Saturday 20 October 2018

Our public debt levels are still growing, even in the midst of these good times

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'Thanks to the European Central Bank's money-printing, the cost of borrowing for governments across the eurozone has fallen to historic lows.' (stock picture)
'Thanks to the European Central Bank's money-printing, the cost of borrowing for governments across the eurozone has fallen to historic lows.' (stock picture)
Dan O'Brien

Dan O'Brien

The numbers are in. The 2017 public finances data for all countries in the EU were published last week. Thirteen of 28 members of the bloc were back in the black. As the chart shows, they included the usual fiscally responsible suspects in northern Europe: Denmark, the Netherlands and Sweden.

Alas, Ireland was not in this group of surplus-running countries, despite enjoying a better economic performance than quite a few them.

Last year the Government spent €1,000 million more than it took in, the tenth year of deficit in a row.

In the first major publication of the 2019 budget cycle, published two weeks ago, the Department of Finance not only confirmed that it will continue to run a deficit in 2018, it revised upwards the size of the deficit for this year.

Last October, when Budget 2018 was unveiled, Finance minister Paschal Donohoe expected the widest measure of state spending to exceed revenue by €500m. Now he is pencilling in a deficit of €800m.

As if that was not bad enough, the tide of red ink spills into next year.

Yet another deficit is being budgeted for. An imbalance of €350m is expected. That will be the 12th consecutive year in which the government has failed to balance its books.

These on-going deficits are being run, despite three big developments which should have driven the public finances well into the black at least two years ago.

The first is the unexpected windfall gains from corporation tax, receipts of which are far ahead of official projections of a few years ago.

Last year, companies paid taxes on profits of €8.2bn - an increase of 12pc. That was an all-time record amount, which represented an astonishing near-doubling in just three years.

Nobody expected these receipts to mushroom, least of all the Government and its forecasting officials. There is considerable uncertainty whether this level of inflow will persist. No matter. The cash was spent and committed anyway.

A second windfall came from much lower debt servicing costs. Thanks to the European Central Bank's money-printing, the cost of borrowing for governments across the eurozone has fallen to historic lows. That has saved billions of euro annually in debt-servicing costs. Again, these billions were spent, not used to balance the books.

The Government also remains in the red despite officially having the strongest GDP growth rate in Europe in three of the past four years. Although the GDP figures exaggerate Ireland's recent rates of growth, all comparative indicators show that Ireland is indeed growing well above the average rate across Europe. And it has been doing so for half a decade.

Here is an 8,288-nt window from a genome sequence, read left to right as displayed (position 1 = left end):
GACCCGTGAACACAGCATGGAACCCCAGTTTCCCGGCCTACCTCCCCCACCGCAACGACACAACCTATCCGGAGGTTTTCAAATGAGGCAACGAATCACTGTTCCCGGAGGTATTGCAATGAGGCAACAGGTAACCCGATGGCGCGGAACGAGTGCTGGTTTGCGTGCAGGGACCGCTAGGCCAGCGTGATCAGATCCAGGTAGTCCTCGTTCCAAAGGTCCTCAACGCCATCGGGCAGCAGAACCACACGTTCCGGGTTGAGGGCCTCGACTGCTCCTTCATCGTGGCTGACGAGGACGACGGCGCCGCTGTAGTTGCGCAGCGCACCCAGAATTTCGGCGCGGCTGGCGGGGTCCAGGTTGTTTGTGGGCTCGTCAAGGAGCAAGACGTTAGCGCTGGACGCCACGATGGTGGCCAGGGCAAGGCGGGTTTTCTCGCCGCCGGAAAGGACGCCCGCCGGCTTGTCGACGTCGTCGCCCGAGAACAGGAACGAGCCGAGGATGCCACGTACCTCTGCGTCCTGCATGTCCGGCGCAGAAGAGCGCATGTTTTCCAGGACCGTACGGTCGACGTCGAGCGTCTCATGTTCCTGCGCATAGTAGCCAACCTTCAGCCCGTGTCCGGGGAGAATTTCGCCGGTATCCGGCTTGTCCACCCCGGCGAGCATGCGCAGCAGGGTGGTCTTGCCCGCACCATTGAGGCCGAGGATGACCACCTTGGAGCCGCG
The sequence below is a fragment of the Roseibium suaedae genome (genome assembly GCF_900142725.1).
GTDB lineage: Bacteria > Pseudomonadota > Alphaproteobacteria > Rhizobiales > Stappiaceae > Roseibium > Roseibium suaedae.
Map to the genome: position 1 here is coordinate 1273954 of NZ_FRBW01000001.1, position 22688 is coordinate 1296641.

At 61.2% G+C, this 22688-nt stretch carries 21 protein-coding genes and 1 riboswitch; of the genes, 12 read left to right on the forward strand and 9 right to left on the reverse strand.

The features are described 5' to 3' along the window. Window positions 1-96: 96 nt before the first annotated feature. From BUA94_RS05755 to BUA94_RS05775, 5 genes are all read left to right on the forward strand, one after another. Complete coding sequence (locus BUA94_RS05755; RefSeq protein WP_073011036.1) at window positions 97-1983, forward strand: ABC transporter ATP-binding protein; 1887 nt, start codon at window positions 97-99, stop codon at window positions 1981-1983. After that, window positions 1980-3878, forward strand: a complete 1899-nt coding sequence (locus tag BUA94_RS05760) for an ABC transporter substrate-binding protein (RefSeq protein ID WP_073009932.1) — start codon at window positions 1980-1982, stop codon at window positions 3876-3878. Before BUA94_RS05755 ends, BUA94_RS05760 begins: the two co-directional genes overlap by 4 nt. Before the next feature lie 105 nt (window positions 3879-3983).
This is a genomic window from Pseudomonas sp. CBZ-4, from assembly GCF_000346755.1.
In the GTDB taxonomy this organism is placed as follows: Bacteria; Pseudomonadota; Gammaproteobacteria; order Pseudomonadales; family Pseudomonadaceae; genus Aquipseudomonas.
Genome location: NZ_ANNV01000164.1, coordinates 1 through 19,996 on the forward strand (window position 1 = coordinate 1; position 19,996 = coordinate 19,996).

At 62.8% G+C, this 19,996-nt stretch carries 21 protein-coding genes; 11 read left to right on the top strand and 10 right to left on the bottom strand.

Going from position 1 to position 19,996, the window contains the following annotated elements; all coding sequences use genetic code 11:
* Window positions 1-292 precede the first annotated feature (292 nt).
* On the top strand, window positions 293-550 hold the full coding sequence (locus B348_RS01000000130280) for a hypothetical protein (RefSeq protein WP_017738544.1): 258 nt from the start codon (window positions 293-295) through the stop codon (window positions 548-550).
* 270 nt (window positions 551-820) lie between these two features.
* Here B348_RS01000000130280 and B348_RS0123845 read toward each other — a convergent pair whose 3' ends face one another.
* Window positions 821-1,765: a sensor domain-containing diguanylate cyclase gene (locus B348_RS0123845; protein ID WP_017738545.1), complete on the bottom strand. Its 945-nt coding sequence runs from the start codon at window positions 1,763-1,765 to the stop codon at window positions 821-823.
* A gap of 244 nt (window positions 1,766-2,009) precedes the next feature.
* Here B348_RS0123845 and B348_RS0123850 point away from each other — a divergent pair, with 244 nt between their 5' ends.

Running deficits in good times leaves very little scope for stimulus in the event of a slowdown. Worse still, it increases the likelihood of tax hikes and spending cuts if that happens, measures which exacerbate any slowdown.

Even in mild downturns, revenues slow sharply or contract. Spending pressures also tend to rise. Recent experience shows this. The crash of 2008 clearly blew a hole in the public finances. But one only has to go back a few years earlier to see what a normal type of slowdown can do the public finances.

In 2000, the economy was booming and tax receipts were pouring in. The then government ran a surplus in that year of 4.5pc of GDP. It then ramped up spending, which coincided with a slowdown in economic growth in Ireland and internationally. By 2002 the public finances were in the red.

A swing in the budget balance of 5.4 percentage points took place in just two years. If that happened now Ireland would be running a deficit of almost 6pc in 2020. Such an imbalance would be twice the size of the deficits permitted under the EU's budgetary rules.

That would provoke Brussels' wrath and necessitate the sort of fiscal tightening which would be exactly what a slowing economy would not need.

But even more seriously it would quickly raise fresh questions about the State's solvency.

The biggest danger of going back into deficit is the impact it would have on the dynamics behind the outstanding stock of accumulated government debt.

A decade of deficits and the cost of the bailing out the banks has led to a massive national debt, which now stands at over €200bn.

That amounted to 68pc of GDP last year. By this measure the debt is now below the average for EU countries. But because GDP is so inflated, it is not a good measure.

The State's statisticians estimate that Irish economic output is about one third lower than the headline rate when adjusted the factors that puff it up. That means the outstanding amount of government debt is roughly equal to all the wealth created in the economy in a single year.

Public debt levels of that magnitude are high by historical standards. They lump Ireland in with the Mediterranean group of countries which top Europe's public indebtedness league.

Ireland, along with these countries, will soon no longer have the benefits of the ECB's bond-buying safety net. The bank is due to halt its purchases of government debt at the end of this year.

"When the tide goes you can see who is swimming naked," said financier Warren Buffet. When civil servants in Frankfurt stop buying bonds and the only purchasers are financiers, it will be much clearer how sustainable public debt levels are - in Ireland and elsewhere.

Sunday Indo Business

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